Vulcan (mythology)

Vulcan (Latin: Vulcanus, in archaically retained spelling also Volcanus, both pronounced [wʊɫˈkaːnʊs]) is the god of fire[4] including the fire of volcanoes, deserts, metalworking and the forge in ancient Roman religion and myth. He is often depicted with a blacksmith's hammer.[5] The Vulcanalia was the annual festival held August 23 in his honor. His Greek counterpart is Hephaestus, the god of fire and smithery. In Etruscan religion, he is identified with Sethlans.

Vulcan
God of fire, metalworking, and the forge
Member of the Dii Consentes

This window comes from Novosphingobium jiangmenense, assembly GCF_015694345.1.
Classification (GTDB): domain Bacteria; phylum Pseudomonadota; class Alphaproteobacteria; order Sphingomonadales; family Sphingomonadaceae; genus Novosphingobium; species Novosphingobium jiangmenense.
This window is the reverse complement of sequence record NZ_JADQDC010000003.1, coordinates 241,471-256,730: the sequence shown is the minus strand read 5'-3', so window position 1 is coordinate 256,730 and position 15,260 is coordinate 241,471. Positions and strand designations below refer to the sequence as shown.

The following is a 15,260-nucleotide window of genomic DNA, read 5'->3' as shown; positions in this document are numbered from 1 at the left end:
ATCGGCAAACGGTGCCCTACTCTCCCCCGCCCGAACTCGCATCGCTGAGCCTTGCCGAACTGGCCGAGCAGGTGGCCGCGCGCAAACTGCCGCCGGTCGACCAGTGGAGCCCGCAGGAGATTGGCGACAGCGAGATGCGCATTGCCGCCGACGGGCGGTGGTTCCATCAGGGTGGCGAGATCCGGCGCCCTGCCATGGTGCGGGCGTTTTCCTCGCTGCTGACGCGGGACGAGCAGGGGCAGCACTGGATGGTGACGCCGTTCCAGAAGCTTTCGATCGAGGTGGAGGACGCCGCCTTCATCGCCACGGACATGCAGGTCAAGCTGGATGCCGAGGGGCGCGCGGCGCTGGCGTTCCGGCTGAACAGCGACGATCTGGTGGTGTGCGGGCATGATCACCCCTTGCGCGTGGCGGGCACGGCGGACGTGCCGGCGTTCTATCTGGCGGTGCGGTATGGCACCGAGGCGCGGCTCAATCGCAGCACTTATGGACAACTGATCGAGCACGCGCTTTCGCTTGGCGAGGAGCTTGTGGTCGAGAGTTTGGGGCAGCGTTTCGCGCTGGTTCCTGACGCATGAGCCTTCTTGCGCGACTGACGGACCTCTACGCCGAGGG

Vulcan, wearing an exomis (tunic) and pilos (conical hat)
Abodeunder the island of Vulcano
SymbolBlacksmith's hammer
TemplesVulcanal
Festivalsthe Vulcanalia
Personal information
ParentsJupiter and Juno
SiblingsMars, Minerva, Hercules, Bellona, Apollo, Diana, Bacchus, etc.
ConsortVenus
Equivalents
Greek equivalentHephaestus
Etruscan equivalentSethlans
Hinduism equivalentAgni[1][2][3]
Japanese equivalentKagutsuchi

Vulcan belongs to the most ancient stage of Roman religion: Varro, the ancient Roman scholar and writer, citing the Annales Maximi, records that king Titus Tatius dedicated altars to a series of deities including Vulcan.[6]


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